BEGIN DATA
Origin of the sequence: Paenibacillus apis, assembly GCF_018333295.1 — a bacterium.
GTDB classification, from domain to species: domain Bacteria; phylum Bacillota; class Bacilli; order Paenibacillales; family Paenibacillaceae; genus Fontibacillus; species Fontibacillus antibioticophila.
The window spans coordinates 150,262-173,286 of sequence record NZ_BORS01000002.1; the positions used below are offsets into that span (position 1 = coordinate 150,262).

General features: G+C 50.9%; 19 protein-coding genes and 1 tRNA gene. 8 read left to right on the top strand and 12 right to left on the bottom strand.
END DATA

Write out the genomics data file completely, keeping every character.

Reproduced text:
Origin of the sequence: Paenibacillus apis, assembly GCF_018333295.1 — a bacterium.
GTDB classification, from domain to species: domain Bacteria; phylum Bacillota; class Bacilli; order Paenibacillales; family Paenibacillaceae; genus Fontibacillus; species Fontibacillus antibioticophila.
The window spans coordinates 150,262-173,286 of sequence record NZ_BORS01000002.1; the positions used below are offsets into that span (position 1 = coordinate 150,262).

General features: G+C 50.9%; 19 protein-coding genes and 1 tRNA gene. 8 read left to right on the top strand and 12 right to left on the bottom strand.